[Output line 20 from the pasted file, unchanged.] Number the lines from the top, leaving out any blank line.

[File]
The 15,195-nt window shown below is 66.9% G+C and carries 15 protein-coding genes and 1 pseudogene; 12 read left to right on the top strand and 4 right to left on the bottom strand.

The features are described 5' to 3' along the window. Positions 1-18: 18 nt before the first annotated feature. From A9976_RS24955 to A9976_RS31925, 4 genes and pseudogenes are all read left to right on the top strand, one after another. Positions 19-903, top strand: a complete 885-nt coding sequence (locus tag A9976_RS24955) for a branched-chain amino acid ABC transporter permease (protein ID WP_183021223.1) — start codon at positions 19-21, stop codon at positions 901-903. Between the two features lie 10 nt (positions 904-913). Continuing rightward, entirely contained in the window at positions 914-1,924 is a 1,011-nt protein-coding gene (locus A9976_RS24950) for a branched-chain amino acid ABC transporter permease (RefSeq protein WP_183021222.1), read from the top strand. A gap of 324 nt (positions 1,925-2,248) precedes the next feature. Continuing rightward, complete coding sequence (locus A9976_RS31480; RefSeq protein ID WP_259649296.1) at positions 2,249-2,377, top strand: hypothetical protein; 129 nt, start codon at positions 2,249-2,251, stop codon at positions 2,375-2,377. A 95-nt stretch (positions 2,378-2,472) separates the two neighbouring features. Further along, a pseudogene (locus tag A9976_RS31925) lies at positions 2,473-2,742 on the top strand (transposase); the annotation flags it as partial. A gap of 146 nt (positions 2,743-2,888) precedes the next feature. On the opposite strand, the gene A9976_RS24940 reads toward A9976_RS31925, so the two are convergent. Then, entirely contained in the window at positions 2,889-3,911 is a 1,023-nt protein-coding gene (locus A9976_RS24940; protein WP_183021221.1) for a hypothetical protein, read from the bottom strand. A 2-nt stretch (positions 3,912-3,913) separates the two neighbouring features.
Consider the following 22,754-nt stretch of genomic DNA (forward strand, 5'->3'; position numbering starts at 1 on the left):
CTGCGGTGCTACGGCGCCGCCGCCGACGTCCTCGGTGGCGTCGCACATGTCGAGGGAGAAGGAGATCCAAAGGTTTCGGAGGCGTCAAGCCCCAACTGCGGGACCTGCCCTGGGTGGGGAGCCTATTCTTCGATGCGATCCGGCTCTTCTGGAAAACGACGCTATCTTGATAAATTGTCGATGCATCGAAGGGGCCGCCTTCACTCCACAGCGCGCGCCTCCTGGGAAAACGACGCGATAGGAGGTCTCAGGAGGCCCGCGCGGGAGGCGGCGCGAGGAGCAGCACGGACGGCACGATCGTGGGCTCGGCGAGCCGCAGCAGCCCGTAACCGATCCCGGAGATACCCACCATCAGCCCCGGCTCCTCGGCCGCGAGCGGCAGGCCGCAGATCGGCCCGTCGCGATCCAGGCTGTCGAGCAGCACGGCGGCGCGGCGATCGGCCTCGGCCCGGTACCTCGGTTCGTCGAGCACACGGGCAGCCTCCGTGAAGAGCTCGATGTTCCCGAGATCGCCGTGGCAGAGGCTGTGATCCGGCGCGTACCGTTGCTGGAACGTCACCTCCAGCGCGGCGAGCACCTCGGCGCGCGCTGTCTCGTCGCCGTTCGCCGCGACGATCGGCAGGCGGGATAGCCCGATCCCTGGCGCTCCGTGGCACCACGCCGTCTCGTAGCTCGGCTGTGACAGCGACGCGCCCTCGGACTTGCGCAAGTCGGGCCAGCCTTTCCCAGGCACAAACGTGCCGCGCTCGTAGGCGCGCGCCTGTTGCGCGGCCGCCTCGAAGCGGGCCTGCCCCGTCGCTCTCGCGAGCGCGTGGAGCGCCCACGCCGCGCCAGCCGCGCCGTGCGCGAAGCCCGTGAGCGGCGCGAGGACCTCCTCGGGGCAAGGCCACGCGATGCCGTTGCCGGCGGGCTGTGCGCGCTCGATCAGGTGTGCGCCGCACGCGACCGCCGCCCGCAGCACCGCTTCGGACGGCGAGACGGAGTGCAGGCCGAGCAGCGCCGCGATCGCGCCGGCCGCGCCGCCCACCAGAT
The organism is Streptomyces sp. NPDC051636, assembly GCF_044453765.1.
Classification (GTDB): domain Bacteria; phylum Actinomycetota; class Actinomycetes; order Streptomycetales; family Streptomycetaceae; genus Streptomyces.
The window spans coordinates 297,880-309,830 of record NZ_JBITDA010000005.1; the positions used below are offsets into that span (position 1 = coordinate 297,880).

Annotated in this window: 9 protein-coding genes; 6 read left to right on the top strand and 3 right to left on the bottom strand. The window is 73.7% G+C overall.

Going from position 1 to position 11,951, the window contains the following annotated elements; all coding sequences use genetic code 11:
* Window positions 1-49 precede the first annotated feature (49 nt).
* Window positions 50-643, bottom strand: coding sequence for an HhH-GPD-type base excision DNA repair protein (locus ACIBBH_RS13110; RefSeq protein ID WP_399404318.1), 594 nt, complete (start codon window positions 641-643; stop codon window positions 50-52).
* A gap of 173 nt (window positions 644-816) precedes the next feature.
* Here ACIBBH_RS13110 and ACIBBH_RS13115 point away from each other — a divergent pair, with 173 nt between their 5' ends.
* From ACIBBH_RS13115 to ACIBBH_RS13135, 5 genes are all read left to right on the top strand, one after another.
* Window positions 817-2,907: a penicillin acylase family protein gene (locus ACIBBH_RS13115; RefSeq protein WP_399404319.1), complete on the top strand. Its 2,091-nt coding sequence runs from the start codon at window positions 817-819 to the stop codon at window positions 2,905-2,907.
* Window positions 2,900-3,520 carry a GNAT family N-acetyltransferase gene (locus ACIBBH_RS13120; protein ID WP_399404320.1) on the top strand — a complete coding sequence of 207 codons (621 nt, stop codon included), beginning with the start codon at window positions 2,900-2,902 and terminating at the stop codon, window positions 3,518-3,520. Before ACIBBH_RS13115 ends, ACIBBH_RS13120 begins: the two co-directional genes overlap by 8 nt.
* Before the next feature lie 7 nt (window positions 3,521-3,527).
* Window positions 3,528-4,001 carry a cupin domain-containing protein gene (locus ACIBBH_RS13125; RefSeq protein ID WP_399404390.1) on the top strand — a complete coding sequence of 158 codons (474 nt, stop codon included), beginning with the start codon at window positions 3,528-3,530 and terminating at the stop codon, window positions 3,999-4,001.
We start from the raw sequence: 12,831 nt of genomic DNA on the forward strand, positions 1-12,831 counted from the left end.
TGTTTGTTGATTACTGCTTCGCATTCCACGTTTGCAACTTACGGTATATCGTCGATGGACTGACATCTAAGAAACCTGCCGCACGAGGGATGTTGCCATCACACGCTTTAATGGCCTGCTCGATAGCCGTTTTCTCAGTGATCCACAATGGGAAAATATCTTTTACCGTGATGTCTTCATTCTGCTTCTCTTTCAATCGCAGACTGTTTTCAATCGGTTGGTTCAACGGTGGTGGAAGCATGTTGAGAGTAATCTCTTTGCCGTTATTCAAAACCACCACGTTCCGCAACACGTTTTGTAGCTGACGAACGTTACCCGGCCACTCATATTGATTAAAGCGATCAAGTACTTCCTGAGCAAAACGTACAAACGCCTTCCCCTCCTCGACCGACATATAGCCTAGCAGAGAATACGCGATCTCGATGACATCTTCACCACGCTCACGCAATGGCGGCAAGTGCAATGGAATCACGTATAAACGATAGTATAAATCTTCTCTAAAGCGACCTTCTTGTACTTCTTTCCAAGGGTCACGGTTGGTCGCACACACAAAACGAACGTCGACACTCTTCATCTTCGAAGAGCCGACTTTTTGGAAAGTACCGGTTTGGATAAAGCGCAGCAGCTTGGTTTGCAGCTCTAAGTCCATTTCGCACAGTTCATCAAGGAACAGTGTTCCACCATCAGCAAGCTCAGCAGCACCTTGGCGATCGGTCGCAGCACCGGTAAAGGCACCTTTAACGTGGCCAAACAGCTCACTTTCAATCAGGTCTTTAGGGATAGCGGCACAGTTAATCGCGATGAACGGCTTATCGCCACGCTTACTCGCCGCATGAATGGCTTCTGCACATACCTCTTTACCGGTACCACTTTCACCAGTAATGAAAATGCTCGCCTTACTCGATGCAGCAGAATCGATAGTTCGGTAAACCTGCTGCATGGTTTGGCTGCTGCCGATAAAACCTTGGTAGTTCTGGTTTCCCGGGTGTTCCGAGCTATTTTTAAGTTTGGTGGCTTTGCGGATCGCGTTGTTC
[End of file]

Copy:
TGTTTGTTGATTACTGCTTCGCATTCCACGTTTGCAACTTACGGTATATCGTCGATGGACTGACATCTAAGAAACCTGCCGCACGAGGGATGTTGCCATCACACGCTTTAATGGCCTGCTCGATAGCCGTTTTCTCAGTGATCCACAATGGGAAAATATCTTTTACCGTGATGTCTTCATTCTGCTTCTCTTTCAATCGCAGACTGTTTTCAATCGGTTGGTTCAACGGTGGTGGAAGCATGTTGAGAGTAATCTCTTTGCCGTTATTCAAAACCACCACGTTCCGCAACACGTTTTGTAGCTGACGAACGTTACCCGGCCACTCATATTGATTAAAGCGATCAAGTACTTCCTGAGCAAAACGTACAAACGCCTTCCCCTCCTCGACCGACATATAGCCTAGCAGAGAATACGCGATCTCGATGACATCTTCACCACGCTCACGCAATGGCGGCAAGTGCAATGGAATCACGTATAAACGATAGTATAAATCTTCTCTAAAGCGACCTTCTTGTACTTCTTTCCAAGGGTCACGGTTGGTCGCACACACAAAACGAACGTCGACACTCTTCATCTTCGAAGAGCCGACTTTTTGGAAAGTACCGGTTTGGATAAAGCGCAGCAGCTTGGTTTGCAGCTCTAAGTCCATTTCGCACAGTTCATCAAGGAACAGTGTTCCACCATCAGCAAGCTCAGCAGCACCTTGGCGATCGGTCGCAGCACCGGTAAAGGCACCTTTAACGTGGCCAAACAGCTCACTTTCAATCAGGTCTTTAGGGATAGCGGCACAGTTAATCGCGATGAACGGCTTATCGCCACGCTTACTCGCCGCATGAATGGCTTCTGCACATACCTCTTTACCGGTACCACTTTCACCAGTAATGAAAATGCTCGCCTTACTCGATGCAGCAGAATCGATAGTTCGGTAAACCTGCTGCATGGTTTGGCTGCTGCCGATAAAACCTTGGTAGTTCTGGTTTCCCGGGTGTTCCGAGCTATTTTTAAGTTTGGTGGCTTTGCGGATCGCGTTGTTC